Frailty status and altered dynamics of circulating energy metabolism hormones after oral glucose in older women
- 260 Downloads
Frailty status is associated with altered glucose-insulin dynamics. Here, we sought to investigate whether alteration in the dynamics of other circulating energy metabolism hormones after oral glucose is associated with frailty status.
Substudy of older women in a prospective cohort.
Seventy-three community-dwelling women aged 84–95 years without a diagnosis of diabetes who were enrolled in the Women’s Health and Aging Study II.
We examined stimulus-response dynamics of free fatty acids (FFA), gut- (ghrelin, GLP-1) and adipocyte-derived hormones (leptin, adiponectin, resistin), growth hormone (GH), insulin-like growth factor 1 (IGF-1), and interleukin-6 (IL-6) at 0, 30, 60, 120, and 180-minutes after a 75-g glucose challenge according to frailty status (non-frail, pre-frail, or frail).
On average, frail women had higher fasting levels of glucose-raising hormones (FFA, resistin, GH, and IL-6) and lower fasting levels of glucose-lowering hormones (ghrelin, adiponectin, GLP-1 and IGF-1) versus non-frail women but these results were not statistically significant. Frail women also had higher fasting levels of leptin with relative adiposity compared to their counterparts, suggestive of leptin-resistance. integrated area under the curve (AUC) values for each hormone followed similar trends by frailty status. After age and BMI adjustment, frail versus non-frail women were more likely to be in the lowest tertile of fasting ghrelin levels and 120-min ghrelin levels (both p<0.05) in logistic regression analyses. No large differences were found for other hormones in adjusted models.
Our findings suggest dysregulation of the orexigenic hormone ghrelin in the frailty syndrome. Further studies are needed to explore the role of ghrelin dysregulation in the clinical manifestation of frailty.
Key wordsFrailty energy metabolism insulin glucose
Unable to display preview. Download preview PDF.
- 6.Kalyani RR, Varadhan R, Weiss CO, Fried LP, Cappola AR. Frailty Status and Altered Glucose-Insulin Dynamics. J Gerontol A Biol Sci Med Sci. 2011 Aug 26. [Epub ahead of print]Google Scholar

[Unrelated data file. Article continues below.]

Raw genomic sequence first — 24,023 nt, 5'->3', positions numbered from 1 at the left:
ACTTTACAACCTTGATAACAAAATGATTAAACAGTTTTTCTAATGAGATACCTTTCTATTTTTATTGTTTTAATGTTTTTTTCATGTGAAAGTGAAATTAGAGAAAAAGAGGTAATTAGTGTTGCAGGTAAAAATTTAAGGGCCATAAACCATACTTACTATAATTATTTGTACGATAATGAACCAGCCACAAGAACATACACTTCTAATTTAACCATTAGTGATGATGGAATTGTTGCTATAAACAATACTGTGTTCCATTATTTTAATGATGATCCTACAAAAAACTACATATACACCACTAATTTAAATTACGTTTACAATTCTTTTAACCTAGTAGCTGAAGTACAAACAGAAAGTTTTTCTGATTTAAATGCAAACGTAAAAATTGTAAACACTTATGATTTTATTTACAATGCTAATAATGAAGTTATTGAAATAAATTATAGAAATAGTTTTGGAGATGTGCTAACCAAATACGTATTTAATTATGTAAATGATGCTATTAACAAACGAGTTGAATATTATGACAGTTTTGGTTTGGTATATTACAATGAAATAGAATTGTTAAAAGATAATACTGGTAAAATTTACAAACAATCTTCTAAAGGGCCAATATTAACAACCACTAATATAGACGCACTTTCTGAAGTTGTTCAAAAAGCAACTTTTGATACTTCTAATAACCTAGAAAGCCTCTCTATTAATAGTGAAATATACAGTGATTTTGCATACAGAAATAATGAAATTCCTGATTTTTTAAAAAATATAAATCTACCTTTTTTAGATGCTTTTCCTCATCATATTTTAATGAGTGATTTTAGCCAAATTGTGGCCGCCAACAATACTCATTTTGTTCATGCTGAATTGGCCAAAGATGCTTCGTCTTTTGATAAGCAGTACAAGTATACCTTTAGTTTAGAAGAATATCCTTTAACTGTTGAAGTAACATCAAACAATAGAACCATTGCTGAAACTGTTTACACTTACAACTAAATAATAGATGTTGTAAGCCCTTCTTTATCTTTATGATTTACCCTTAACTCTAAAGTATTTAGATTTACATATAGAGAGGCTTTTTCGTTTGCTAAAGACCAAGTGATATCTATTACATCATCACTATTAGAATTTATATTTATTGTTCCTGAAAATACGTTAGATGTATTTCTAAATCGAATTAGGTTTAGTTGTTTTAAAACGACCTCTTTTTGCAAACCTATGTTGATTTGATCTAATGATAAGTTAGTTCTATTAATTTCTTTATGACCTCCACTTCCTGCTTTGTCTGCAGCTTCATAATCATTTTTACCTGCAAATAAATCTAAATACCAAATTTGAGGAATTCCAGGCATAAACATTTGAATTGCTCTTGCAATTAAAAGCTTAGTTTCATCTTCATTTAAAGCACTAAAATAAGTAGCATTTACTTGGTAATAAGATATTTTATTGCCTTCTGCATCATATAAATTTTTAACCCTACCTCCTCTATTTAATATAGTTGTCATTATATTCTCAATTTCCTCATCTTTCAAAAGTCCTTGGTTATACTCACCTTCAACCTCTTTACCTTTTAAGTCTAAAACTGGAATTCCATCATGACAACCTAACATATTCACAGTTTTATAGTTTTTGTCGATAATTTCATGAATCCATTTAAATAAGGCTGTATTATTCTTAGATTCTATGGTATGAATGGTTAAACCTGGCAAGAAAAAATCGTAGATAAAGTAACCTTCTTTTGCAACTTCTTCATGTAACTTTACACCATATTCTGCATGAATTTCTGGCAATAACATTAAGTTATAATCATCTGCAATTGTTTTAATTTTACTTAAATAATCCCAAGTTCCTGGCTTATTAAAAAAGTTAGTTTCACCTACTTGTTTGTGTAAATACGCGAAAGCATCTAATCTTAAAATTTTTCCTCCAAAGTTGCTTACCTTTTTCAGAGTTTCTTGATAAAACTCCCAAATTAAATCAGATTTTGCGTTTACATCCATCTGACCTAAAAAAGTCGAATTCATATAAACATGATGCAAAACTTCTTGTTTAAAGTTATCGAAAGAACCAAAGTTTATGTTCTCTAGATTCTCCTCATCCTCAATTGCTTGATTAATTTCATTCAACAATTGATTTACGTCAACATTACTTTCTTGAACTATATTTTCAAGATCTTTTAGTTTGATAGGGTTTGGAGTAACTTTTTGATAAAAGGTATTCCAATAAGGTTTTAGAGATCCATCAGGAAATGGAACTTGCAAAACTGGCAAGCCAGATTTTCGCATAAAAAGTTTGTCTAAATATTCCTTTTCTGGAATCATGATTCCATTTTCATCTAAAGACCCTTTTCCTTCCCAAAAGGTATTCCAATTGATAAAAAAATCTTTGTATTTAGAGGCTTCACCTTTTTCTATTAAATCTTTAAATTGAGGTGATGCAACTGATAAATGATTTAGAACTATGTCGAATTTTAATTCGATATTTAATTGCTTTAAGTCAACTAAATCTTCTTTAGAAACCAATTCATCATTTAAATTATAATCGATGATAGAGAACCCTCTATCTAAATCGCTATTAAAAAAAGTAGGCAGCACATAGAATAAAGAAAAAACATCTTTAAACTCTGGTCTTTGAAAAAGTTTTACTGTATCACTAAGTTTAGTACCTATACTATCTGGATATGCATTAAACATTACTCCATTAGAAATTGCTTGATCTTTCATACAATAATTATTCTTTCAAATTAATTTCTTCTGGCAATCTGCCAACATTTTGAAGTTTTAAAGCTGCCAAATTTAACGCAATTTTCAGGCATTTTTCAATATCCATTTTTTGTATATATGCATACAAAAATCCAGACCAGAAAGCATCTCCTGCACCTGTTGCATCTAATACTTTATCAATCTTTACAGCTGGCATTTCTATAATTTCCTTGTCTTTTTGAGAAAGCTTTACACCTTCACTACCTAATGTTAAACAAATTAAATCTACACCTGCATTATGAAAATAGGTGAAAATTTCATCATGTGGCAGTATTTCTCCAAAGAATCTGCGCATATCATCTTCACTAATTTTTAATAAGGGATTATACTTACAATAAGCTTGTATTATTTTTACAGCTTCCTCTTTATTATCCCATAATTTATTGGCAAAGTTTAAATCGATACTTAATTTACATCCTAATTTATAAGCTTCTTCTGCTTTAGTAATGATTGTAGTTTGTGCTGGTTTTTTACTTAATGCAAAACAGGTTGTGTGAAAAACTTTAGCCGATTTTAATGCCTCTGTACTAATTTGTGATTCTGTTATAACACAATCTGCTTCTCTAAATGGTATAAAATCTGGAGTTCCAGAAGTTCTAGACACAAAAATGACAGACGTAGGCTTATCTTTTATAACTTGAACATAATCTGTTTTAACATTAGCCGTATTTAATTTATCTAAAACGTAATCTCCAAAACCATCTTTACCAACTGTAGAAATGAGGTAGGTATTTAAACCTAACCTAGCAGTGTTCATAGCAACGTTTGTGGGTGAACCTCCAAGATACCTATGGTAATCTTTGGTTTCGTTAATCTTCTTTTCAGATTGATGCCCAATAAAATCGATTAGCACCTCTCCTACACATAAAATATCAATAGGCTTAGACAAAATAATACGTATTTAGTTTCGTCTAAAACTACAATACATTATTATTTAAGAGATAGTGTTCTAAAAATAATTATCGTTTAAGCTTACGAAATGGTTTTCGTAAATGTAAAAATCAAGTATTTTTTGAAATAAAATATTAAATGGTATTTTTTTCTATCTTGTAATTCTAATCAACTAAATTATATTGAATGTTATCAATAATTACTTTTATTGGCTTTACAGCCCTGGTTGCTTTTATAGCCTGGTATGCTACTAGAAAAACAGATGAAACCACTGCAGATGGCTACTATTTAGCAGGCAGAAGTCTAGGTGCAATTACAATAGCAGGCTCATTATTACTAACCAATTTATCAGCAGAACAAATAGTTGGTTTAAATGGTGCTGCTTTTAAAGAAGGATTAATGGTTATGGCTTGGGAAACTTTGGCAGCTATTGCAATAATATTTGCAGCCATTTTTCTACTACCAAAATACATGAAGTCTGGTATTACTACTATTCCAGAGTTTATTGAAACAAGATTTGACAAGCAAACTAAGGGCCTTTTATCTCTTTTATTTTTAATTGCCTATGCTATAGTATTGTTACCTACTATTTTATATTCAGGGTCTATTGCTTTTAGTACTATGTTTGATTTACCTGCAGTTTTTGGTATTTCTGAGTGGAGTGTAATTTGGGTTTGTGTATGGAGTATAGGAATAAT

- 7.Walston J, McBurnie MA, Newman A, et al.; Cardiovascular Health Study. Frailty and activation of the inflammation and coagulation systems with and without clinical comorbidities: results from the Cardiovascular Health Study. Arch Intern Med 2002;162: 2333–2341.Google Scholar
- 11.Arafat AM, Mohlig M, Weickert MO, Perschel FH, Purschwitz J, Spranger J, Strasburger CJ, Schofl C, Pfeiffer AF. Growth hormone response during oral glucose tolerance test: the impact of assay method on the estimation of reference values in patients with acromegaly and in healthy controls, and the role of gender, age, and body mass index. J Clin Endocrinol Metab. 2008;93:1254–1262.PubMedCrossRefGoogle Scholar
- 17.Rask E, Olsson T, Soderberg S, Johnson O, Seckl J, Hoist JJ, Ahren B; Northern Sweden Monitoring of Trends and Determinants in Cardiovascular Disease (MONICA). Impaired incretin response after a mixed meal is associated with insulin resistance in nondiabetic men. Diabetes Care. 2001;24: 1640–1645.PubMedCrossRefGoogle Scholar
- 26.Holness MJ, Hegazy S, Sugden MC. Signaling Satiety and Starvation to p-Cell Insulin Secretion. Curr Diabetes Rev. 2011 Sep 15. [Epub ahead of print]Google Scholar
- 33.Hoffstedt J, Arvidsson E, Sjolin E, Wahlen K, Arner P. Adipose tissue adiponectin production and adiponectin serum concentration in human obesity and insulin resistance. J Clin Endocrinol Metab. 2004; 891391-6.Google Scholar
- 38.Kallio P, Kolehmainen M, Laaksonen DE, Pulkkinen L, Atalay M, Mykkanen H, Uusitupa M, Poutanen K, Niskanen L. Inflammation markers are modulated by responses to diets differing in postprandial insulin responses in individuals with the metabolic syndrome. Am J Clin Nutr. 2008;87:1497–1503.PubMedGoogle Scholar